I got the greatest e-mail of all time today. But I’ll get to that in a moment. A while ago, Business Insider published an article detailing the “Most Dangerous Airlines.” This piece was in my opinion a hack job twisting facts to meet conclusions with only a limited basis in reality.
A body fell from Air France flight 547 on approach to Niamy, Niger before continuing on to Paris. The Airbus 330-200 originated from Ouagadougau, Burkina Faso. The person, a presumed stowaway, had most likely hidden in one of the wheel wells and fallen when the gear opened for landing. As the flight was only 261 miles long, it highly likely that the individual was still alive at the time of his fall. Most stowaways freeze to death due to the extreme cold from long periods of high altitude flight. Unfortunately, this event is not uncommon and happens several times a year from flights originating in Africa. A post flight inspection of the aircraft discovered blood on one of the wings and the plane has been grounded pending a more thorough inspection.
I really wish events like this didn’t happen, but they do. Events like this only serve to reinforce the idea that something needs to be done to help the developing world.
As my normal signature would seem trite, I will only say be well.
H/T Aviation Herald.
For a lot of people the 5% US Federal budget cut aka Sequestration aka “The Fiscal Cliff” that went into effect last January has been a non-issue.* Tell that to the Customs and Border Patrol station at Dallas/Ft. Worth Airport. During the business summer travel season some 20+ international flights arrive at roughly the same time. Since sequestration DFW CBP has seen a 25% reduction in staff during peak hours. The result of less staffing and more flights is predictable. The video after the jump provides an excellent illustration of the problem.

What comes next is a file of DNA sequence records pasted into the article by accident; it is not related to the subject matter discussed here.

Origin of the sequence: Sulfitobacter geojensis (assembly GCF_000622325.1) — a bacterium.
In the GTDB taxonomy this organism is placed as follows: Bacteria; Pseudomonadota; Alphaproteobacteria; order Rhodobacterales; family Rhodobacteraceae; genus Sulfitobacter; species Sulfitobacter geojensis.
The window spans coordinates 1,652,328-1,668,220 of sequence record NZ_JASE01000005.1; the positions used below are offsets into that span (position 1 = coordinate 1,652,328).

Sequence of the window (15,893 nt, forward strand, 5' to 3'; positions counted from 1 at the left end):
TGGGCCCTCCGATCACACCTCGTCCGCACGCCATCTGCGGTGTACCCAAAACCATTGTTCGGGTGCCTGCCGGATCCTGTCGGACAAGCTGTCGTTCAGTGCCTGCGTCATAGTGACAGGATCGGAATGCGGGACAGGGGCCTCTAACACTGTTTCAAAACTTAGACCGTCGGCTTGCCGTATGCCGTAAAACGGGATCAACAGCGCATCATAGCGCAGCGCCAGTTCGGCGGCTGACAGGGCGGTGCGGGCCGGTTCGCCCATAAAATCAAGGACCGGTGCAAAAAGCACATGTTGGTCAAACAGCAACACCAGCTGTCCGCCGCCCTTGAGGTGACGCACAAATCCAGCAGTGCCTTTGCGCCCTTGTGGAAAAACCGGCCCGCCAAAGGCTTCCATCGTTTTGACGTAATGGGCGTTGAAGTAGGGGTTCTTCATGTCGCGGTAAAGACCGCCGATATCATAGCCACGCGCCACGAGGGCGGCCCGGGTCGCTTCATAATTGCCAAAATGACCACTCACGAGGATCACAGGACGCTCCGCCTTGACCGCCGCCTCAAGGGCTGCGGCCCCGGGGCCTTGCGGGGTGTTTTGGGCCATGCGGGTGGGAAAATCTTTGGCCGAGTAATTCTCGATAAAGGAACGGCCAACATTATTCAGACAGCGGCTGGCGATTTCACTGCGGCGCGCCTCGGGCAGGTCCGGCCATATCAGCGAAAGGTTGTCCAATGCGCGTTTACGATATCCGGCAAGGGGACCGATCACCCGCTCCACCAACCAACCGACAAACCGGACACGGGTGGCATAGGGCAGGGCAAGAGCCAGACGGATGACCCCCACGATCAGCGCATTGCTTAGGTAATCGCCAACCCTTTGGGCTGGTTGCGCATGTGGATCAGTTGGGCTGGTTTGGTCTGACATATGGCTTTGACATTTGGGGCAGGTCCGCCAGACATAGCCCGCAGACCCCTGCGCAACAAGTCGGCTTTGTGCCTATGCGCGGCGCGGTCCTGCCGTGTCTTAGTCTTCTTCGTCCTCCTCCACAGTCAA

Delta today announced that on March 20, 2014 they will begin daily 767 service to London’s Heatrow Airport. This adds to the current 10x weekly service operated by British Airways. I guess London is a popular destination for Seattle residents and vice versa as there will now be 17 weekly flights between the two cities.
United Airlines is bleeding and current changes in market conditions will make it likely that United Airlines will go bankrupt again.
Saudi Arabia and Israel do not have any diplomatic relations. A result of this is Saudi Arabia does not allow Israeli citizens into Saudi Arabia and they can not transit Saudi Arabia either. Since well pretty much all of Saudi Arabian Airlines’ flights transit their hub in Saudi Arabia Israeli citizens are not allowed on Saudi Arabian Airlines flights. This is neither a new issue or an unexpected issue. However, due to the NYC mayor’s race, the issue has come up again.
Both of these changes were noted on the Airline routes blog. H/T to them
Delta Air Lines is starting seasonal weekly service out of Indianapolis to Nassau and Montego Bay. This adds to Delta’s winter service to Ft. Myers, Orlando, Tampa, and Cancun. What surprises me isn’t snowbird service, but that Delta is expanding a city that is less than 400 miles from three Delta hubs, CVG, MEM, and DTW. While Delta could expand service from any those three hubs, they went with expanding IND. It doesn’t make a lot of sense to me, but then again it doesn’t have to.